A nearby farm wanted to streamline their business office.
The person in the office steps out on the porch to give a tour, leaving the phone unattended. The phone would ring and they had to make a decision; whether to excuse themselves or answer the phone. Oftentimes the caller was asking if they were giving tours that day or what time they start, etc. Voice over IP (internet phone service) came to the rescue.
I installed an adapter (about $35 or so), connected it to the Internet and connected the phone to it. (You should note that there are a few more steps here but I glossed over them for clarity. This is because they wanted to keep their traditional phone number with the phone company, rather than port it to the Voip company).
I set up what is called an ‘automated attendant’ to handle the calls. I created an extension which the phone is connected to. Then I started recording messages. There is a main message thanking them for calling. Then I created messages explaining the tours, another for hours for tours, a message explaining the company and some other options.
Then I set up the controls and enabled things. Now when a caller hears the main message, they have choice to get company info, hear about the tours, get direction to the farm and so on. They also have an option of pressing Zero and ringing that phone.
One of the messages is changed when they are closed for holidays however the rest are static unless something needs be changed.
What became immediately apparent is that the automated attendant served its purpose by eliminating constant phone calls which the new recordings handled. No one complained about not getting a human. All seems to work fine.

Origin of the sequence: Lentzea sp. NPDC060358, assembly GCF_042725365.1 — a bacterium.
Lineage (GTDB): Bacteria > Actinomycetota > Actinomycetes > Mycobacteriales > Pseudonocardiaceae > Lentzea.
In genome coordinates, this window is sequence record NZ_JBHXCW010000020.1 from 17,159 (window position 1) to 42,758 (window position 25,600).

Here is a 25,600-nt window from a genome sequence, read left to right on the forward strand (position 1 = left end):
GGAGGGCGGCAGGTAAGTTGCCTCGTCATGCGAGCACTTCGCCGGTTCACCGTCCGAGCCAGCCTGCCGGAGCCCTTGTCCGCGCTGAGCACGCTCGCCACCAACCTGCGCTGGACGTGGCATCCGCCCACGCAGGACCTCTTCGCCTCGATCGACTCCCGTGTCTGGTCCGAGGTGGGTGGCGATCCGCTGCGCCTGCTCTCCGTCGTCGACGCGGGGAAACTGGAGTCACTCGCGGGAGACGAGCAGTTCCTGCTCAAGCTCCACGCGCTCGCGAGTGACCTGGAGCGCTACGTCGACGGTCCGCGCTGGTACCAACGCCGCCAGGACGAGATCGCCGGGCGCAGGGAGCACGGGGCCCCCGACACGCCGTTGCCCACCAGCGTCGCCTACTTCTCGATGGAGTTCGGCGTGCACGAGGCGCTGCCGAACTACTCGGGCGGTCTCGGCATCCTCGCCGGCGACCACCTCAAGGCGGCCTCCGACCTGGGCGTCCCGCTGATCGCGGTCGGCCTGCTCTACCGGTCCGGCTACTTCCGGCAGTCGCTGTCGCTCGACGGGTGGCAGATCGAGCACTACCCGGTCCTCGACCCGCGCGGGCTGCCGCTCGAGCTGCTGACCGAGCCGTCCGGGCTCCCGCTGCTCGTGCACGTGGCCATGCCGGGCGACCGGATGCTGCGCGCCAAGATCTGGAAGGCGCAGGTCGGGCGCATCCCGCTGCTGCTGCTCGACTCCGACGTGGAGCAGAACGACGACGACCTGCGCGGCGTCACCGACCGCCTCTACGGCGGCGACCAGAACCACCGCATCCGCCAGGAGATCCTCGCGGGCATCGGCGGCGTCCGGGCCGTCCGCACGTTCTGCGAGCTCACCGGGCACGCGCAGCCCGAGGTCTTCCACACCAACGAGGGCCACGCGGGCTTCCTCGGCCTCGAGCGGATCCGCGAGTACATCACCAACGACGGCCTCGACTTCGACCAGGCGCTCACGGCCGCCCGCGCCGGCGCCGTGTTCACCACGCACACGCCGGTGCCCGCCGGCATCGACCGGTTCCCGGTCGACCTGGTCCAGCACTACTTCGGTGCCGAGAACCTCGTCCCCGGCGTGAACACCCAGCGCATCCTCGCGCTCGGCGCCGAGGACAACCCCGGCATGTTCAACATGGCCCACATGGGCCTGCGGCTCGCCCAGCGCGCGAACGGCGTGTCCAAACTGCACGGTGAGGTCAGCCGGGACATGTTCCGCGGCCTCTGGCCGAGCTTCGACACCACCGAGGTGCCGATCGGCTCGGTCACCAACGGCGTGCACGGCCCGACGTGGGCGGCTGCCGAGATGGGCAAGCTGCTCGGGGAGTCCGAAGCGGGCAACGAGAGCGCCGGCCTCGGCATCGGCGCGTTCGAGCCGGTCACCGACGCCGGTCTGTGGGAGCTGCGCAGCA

There is an added convenience that this system adds, an almost complete elimination of telemarketer calls (robo calls). Robo calls are automated calls trying to spam you or steal your information or money. These computer-generated calls don’t know to press zero and if they start to do that, we just change that option to some other number (and change the announcement which computers can’t hear anyway).
Any unanswered calls go to voicemail which can either be listened to by a simple code entered on the phone. The recording can also be, if desired, emailed to an email address.
So, what is the cost for the above you ask? Nothing! those functions are free with the service we are using and are generally free with other providers. What you pay for is a phone number being held by them and either a flat rate monthly fee or a per call fee. This particular telephone service costs the farm about 85 cents a month for the number and calls are a penny or less a minute.
All in all this service costs them a few dollars a month compared to regular telephone service of $45 a month or so. It also allows them to call locally and long distance. For them to call 1/2 way around the world to London costs 1/2 cent per minute, although some calls to other locations might cost a couple pennies a minute. Still, cheaper than the phone company!
This service is cloud-based which means that if the internet connection to the box is down, they can’t call out. Inbound calls would still get the recordings and voicemail would still work, but pressing zero would go to voicemail instead of ringing the local phone. While this sounds bad, when the local phone service goes down there is no way to direct calls anywhere and no automated assistant, just voicemail. With this cloud system it is configured that if the internet goes down, calls could automatically be routed to their cellphone instead of voicemail.
For this service, the farm uses an Obihai 20x (200 or 202) adapter and Voip.MS as the telephone provider. I recorded the messages with the free program Audacity so that I could add some background music and splice some audio together. Alternatively, they could just use a PC and microphone. I think there is an option allowing calling into the system to record prompts, but the upload of a professional recording makes a big difference.